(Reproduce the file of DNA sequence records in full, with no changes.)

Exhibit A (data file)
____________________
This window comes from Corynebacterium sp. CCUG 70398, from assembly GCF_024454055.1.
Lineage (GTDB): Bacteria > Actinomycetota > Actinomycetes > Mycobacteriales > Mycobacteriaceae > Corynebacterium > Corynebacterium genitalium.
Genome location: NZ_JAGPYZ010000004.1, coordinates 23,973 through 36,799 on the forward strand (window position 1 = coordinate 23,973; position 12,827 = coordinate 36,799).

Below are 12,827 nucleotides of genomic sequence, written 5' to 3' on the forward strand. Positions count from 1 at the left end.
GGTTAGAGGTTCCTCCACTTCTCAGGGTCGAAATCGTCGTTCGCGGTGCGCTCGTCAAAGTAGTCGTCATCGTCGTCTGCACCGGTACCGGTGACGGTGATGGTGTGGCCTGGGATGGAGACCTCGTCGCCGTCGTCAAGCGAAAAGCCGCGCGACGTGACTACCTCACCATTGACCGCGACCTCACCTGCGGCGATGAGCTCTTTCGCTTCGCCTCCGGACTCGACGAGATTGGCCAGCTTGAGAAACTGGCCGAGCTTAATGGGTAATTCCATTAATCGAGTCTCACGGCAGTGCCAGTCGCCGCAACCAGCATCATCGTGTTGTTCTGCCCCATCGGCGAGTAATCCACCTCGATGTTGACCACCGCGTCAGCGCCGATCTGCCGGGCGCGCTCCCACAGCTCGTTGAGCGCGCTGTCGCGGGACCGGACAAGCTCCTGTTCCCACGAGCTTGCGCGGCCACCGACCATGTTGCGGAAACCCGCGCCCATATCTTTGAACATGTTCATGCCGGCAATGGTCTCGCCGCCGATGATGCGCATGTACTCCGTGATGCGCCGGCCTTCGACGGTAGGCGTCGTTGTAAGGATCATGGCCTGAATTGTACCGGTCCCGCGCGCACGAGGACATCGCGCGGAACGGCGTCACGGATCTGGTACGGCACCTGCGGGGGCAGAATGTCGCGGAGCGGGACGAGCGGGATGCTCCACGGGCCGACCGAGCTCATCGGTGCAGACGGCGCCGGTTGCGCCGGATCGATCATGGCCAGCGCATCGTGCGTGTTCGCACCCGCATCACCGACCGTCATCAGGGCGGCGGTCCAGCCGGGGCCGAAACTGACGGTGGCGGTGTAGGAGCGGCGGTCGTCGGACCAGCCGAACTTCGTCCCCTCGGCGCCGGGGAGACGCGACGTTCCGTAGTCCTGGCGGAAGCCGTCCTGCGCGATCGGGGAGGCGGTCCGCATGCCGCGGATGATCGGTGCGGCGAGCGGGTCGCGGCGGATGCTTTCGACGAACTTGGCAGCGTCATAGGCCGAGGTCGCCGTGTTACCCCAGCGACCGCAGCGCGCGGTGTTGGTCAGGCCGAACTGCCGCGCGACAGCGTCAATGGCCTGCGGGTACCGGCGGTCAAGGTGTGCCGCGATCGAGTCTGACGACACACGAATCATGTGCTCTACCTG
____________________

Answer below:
This window comes from Corynebacterium sp. CCUG 70398, from assembly GCF_024454055.1.
Lineage (GTDB): Bacteria > Actinomycetota > Actinomycetes > Mycobacteriales > Mycobacteriaceae > Corynebacterium > Corynebacterium genitalium.
Genome location: NZ_JAGPYZ010000004.1, coordinates 23,973 through 36,799 on the forward strand (window position 1 = coordinate 23,973; position 12,827 = coordinate 36,799).

Below are 12,827 nucleotides of genomic sequence, written 5' to 3' on the forward strand. Positions count from 1 at the left end.
GGTTAGAGGTTCCTCCACTTCTCAGGGTCGAAATCGTCGTTCGCGGTGCGCTCGTCAAAGTAGTCGTCATCGTCGTCTGCACCGGTACCGGTGACGGTGATGGTGTGGCCTGGGATGGAGACCTCGTCGCCGTCGTCAAGCGAAAAGCCGCGCGACGTGACTACCTCACCATTGACCGCGACCTCACCTGCGGCGATGAGCTCTTTCGCTTCGCCTCCGGACTCGACGAGATTGGCCAGCTTGAGAAACTGGCCGAGCTTAATGGGTAATTCCATTAATCGAGTCTCACGGCAGTGCCAGTCGCCGCAACCAGCATCATCGTGTTGTTCTGCCCCATCGGCGAGTAATCCACCTCGATGTTGACCACCGCGTCAGCGCCGATCTGCCGGGCGCGCTCCCACAGCTCGTTGAGCGCGCTGTCGCGGGACCGGACAAGCTCCTGTTCCCACGAGCTTGCGCGGCCACCGACCATGTTGCGGAAACCCGCGCCCATATCTTTGAACATGTTCATGCCGGCAATGGTCTCGCCGCCGATGATGCGCATGTACTCCGTGATGCGCCGGCCTTCGACGGTAGGCGTCGTTGTAAGGATCATGGCCTGAATTGTACCGGTCCCGCGCGCACGAGGACATCGCGCGGAACGGCGTCACGGATCTGGTACGGCACCTGCGGGGGCAGAATGTCGCGGAGCGGGACGAGCGGGATGCTCCACGGGCCGACCGAGCTCATCGGTGCAGACGGCGCCGGTTGCGCCGGATCGATCATGGCCAGCGCATCGTGCGTGTTCGCACCCGCATCACCGACCGTCATCAGGGCGGCGGTCCAGCCGGGGCCGAAACTGACGGTGGCGGTGTAGGAGCGGCGGTCGTCGGACCAGCCGAACTTCGTCCCCTCGGCGCCGGGGAGACGCGACGTTCCGTAGTCCTGGCGGAAGCCGTCCTGCGCGATCGGGGAGGCGGTCCGCATGCCGCGGATGATCGGTGCGGCGAGCGGGTCGCGGCGGATGCTTTCGACGAACTTGGCAGCGTCATAGGCCGAGGTCGCCGTGTTACCCCAGCGACCGCAGCGCGCGGTGTTGGTCAGGCCGAACTGCCGCGCGACAGCGTCAATGGCCTGCGGGTACCGGCGGTCAAGGTGTGCCGCGATCGAGTCTGACGACACACGAATCATGTGCTCTACCTG